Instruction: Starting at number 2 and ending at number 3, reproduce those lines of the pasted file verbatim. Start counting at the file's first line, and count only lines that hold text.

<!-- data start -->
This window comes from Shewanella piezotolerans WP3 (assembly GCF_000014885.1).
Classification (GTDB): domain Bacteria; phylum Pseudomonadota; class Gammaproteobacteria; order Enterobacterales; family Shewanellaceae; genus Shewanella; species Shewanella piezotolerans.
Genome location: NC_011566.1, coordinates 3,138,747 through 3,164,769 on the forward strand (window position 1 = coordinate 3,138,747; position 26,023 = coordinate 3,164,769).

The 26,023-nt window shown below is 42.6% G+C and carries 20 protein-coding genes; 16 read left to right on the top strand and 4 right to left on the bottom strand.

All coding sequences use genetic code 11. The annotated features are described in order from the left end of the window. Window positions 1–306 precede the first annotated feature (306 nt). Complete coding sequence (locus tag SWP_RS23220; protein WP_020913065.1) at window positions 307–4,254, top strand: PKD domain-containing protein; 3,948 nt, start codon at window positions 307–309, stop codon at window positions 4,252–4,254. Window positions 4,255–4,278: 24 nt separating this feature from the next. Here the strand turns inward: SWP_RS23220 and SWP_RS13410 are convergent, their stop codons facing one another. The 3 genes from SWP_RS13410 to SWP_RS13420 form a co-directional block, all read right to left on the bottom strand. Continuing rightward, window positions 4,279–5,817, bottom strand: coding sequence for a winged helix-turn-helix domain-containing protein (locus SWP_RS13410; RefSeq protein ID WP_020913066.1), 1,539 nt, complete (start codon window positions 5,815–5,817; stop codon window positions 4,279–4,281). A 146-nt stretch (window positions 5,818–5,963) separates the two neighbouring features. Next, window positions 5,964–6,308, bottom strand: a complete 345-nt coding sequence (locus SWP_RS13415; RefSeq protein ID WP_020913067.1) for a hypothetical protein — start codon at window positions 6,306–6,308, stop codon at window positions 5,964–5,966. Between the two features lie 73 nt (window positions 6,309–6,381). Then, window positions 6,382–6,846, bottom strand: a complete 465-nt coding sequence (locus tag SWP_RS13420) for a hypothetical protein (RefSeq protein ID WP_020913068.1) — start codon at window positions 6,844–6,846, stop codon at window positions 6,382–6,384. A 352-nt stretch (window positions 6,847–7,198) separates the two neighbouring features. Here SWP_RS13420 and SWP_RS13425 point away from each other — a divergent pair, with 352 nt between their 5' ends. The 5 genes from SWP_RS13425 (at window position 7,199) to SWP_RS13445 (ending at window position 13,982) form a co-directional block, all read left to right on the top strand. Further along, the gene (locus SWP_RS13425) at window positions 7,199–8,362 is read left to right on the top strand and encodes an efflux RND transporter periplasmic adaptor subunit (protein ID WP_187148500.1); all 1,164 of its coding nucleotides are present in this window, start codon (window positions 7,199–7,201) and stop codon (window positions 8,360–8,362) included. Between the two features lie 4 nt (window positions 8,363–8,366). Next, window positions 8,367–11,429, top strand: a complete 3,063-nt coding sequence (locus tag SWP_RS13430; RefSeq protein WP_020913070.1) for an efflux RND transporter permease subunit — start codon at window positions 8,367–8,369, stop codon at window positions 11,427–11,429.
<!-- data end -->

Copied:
Classification (GTDB): domain Bacteria; phylum Pseudomonadota; class Gammaproteobacteria; order Enterobacterales; family Shewanellaceae; genus Shewanella; species Shewanella piezotolerans.
Genome location: NC_011566.1, coordinates 3,138,747 through 3,164,769 on the forward strand (window position 1 = coordinate 3,138,747; position 26,023 = coordinate 3,164,769).